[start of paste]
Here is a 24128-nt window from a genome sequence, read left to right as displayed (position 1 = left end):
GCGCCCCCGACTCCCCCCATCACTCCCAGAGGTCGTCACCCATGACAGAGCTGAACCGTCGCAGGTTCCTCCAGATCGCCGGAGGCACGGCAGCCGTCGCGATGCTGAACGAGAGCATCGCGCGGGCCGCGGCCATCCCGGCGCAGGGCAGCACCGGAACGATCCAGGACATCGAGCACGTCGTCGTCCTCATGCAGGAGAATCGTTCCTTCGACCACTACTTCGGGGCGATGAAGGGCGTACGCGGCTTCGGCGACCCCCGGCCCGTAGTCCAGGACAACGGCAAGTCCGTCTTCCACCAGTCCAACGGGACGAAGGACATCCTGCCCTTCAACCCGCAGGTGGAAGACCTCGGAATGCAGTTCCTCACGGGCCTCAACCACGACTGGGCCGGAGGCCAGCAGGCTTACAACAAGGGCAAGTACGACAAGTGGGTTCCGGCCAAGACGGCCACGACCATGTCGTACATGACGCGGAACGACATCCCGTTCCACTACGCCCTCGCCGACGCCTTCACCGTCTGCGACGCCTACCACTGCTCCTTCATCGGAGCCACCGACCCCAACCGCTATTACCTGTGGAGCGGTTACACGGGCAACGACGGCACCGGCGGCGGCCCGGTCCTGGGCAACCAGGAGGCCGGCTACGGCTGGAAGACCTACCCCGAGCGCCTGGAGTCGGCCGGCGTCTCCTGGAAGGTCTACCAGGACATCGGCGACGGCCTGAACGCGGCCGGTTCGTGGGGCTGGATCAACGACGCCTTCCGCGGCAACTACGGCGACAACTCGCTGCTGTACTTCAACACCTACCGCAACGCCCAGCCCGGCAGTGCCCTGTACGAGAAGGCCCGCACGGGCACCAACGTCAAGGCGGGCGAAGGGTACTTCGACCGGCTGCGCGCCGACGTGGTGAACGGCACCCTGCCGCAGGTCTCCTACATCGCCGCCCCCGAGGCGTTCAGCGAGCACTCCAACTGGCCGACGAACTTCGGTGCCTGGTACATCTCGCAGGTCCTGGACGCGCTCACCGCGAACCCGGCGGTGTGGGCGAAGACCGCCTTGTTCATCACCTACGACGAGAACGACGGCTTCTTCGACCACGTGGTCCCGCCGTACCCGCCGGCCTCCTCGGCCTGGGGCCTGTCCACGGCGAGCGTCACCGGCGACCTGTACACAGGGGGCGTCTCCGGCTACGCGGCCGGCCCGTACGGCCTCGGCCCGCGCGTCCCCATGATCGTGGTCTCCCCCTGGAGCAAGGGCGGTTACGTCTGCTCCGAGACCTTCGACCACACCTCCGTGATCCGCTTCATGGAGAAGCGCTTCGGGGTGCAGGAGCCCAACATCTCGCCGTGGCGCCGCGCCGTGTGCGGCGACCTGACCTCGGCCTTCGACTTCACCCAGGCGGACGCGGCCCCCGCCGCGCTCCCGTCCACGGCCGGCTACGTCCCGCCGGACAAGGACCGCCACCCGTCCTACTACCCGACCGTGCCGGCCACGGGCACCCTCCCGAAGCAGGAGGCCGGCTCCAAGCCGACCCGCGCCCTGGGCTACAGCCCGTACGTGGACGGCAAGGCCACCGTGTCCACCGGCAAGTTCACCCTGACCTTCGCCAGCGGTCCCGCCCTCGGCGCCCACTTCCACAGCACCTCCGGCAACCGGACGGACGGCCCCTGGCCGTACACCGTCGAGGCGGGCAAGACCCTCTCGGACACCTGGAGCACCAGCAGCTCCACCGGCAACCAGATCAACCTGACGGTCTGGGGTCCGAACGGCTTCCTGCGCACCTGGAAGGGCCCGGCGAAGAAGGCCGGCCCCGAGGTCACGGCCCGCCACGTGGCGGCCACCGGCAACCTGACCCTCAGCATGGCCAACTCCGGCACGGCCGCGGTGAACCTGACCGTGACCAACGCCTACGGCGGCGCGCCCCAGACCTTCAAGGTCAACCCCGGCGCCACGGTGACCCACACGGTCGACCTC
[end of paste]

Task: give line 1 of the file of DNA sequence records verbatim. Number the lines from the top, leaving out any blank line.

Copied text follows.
Here is a 24128-nt window from a genome sequence, read left to right as displayed (position 1 = left end):